The trial was part of the internationally questioned Romanian campaign against the MISA yoga school. The campaign started in 2004 with the largest police action in post-communist Romanian history. Under the pretext of national security, 300 armed gendarmes raided 16 private houses belonging to yogis.
On 27th January 2015, Soteria International attended an event at the European Parliament with the subject of ‘What do MEPs do with their beliefs?’ It was an event hosted by the Intergroup on Freedom of Religion and Belief and Religious Tolerance. This included a presentation of a survey amongst MEPs by Professor Foret, coordinator of religion at the European Parliament Project.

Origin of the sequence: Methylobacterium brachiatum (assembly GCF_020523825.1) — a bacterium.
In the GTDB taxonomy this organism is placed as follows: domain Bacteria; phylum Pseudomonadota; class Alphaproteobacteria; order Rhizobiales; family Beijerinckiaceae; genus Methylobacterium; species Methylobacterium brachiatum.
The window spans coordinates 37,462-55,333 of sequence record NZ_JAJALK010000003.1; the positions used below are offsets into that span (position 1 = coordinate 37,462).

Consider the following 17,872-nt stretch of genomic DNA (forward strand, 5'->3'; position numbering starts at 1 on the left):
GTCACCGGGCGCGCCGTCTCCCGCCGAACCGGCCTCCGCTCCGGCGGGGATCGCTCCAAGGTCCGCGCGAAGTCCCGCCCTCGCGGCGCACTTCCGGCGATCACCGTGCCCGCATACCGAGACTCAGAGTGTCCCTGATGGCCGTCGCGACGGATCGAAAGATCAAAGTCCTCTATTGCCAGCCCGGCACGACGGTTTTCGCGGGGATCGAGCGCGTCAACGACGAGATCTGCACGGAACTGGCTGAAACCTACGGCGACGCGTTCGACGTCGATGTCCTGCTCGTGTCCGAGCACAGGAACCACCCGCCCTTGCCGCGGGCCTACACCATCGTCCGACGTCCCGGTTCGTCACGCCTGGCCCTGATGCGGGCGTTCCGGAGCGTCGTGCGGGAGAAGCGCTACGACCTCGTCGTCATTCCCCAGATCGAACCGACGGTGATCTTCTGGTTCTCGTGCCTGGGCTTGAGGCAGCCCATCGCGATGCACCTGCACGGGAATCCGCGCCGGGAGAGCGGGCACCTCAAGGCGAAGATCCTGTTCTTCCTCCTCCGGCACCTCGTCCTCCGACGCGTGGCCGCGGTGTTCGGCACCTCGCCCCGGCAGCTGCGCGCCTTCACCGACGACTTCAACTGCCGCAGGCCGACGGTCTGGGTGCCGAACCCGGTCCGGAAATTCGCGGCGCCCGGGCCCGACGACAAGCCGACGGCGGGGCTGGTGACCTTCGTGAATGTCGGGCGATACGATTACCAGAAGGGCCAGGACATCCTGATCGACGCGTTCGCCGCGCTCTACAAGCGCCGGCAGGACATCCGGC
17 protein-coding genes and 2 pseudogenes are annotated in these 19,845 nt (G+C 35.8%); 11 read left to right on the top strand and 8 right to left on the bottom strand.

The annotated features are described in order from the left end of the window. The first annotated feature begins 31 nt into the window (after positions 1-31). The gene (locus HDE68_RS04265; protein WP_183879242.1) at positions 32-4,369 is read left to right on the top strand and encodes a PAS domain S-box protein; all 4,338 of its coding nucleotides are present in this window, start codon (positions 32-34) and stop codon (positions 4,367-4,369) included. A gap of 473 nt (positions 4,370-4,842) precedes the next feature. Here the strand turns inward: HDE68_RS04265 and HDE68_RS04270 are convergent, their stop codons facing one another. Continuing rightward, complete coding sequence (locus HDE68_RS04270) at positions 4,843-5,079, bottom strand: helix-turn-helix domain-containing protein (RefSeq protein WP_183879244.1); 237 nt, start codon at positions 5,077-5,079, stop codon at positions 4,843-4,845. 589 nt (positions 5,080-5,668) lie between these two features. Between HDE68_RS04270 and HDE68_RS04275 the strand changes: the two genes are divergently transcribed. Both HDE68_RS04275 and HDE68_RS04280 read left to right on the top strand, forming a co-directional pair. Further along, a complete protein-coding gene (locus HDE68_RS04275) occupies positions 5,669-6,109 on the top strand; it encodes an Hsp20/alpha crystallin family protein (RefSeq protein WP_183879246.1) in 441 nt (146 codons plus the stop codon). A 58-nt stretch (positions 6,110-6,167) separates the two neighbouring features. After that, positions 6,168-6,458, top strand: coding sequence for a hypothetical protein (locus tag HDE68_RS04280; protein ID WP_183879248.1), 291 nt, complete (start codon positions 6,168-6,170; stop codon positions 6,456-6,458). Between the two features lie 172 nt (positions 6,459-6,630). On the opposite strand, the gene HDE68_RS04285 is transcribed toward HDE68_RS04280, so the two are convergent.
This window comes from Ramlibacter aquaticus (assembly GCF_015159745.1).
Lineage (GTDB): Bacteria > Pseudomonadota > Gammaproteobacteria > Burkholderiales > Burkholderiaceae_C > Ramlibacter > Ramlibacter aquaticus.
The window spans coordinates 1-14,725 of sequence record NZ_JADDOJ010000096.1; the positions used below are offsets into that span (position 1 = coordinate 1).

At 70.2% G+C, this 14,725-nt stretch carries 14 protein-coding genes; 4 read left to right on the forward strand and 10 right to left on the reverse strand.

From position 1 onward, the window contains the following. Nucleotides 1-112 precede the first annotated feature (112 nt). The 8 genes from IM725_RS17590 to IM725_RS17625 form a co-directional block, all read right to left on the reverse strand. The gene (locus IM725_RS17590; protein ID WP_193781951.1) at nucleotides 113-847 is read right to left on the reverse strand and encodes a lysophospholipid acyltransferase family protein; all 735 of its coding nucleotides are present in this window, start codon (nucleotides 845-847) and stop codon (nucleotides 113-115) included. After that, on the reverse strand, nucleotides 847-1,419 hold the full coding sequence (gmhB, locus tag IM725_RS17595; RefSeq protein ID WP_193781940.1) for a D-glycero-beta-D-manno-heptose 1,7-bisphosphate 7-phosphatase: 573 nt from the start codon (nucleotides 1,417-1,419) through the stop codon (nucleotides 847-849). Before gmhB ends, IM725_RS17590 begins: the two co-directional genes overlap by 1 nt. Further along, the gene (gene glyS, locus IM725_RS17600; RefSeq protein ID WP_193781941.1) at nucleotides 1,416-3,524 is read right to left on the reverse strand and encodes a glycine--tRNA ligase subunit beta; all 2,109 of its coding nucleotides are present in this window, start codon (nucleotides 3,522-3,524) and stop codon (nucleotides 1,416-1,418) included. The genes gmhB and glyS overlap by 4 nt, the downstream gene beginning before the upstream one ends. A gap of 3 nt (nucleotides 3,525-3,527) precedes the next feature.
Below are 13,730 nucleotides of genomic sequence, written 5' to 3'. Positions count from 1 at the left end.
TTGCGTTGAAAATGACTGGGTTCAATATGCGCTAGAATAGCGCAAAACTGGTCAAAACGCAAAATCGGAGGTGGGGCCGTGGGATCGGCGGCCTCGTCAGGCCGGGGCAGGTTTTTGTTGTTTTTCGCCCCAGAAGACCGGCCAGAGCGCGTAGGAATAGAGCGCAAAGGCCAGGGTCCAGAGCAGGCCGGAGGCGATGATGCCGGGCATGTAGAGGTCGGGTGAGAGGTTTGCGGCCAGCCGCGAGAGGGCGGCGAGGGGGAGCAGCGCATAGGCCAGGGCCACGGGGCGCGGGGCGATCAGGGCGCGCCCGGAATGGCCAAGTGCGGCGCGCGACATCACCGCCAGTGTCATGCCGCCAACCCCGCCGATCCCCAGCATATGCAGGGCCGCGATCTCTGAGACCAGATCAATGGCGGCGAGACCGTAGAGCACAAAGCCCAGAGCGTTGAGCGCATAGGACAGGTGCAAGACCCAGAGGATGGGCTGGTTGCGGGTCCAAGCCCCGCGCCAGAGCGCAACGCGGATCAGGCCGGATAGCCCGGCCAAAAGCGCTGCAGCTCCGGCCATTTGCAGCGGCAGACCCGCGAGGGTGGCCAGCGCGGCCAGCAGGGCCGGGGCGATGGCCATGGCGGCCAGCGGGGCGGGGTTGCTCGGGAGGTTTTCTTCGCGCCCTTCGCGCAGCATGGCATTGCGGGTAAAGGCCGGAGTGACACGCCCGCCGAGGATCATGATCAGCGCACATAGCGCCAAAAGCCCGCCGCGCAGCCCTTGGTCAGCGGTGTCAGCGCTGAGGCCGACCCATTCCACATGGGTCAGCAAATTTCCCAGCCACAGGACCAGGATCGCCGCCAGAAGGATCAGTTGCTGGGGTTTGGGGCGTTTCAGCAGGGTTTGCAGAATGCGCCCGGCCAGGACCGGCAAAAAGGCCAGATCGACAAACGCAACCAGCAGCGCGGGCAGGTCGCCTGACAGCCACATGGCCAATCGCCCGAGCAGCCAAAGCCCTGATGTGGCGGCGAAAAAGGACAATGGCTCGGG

Dennis de Jong MEP, the host of the event, emphasised the importance of this study saying that it was the first time that religion was looked at in the life of an MEP. He said for many MEPs religion remains something that they keep at home and there is also a consensus to leave things as they are and to regulate spirituality at home i.e. for some they choose to see that the EU is not the place for religious affairs. He observed that possibly new member states are more conservative and less secularised that old member states. And he mentioned that we should be aware to differentiate between religious influences and cultural differences e.g. in the case of Turkey. He also underlined that the survey is not entirely reliable when only 20% of the MEPs completed the survey.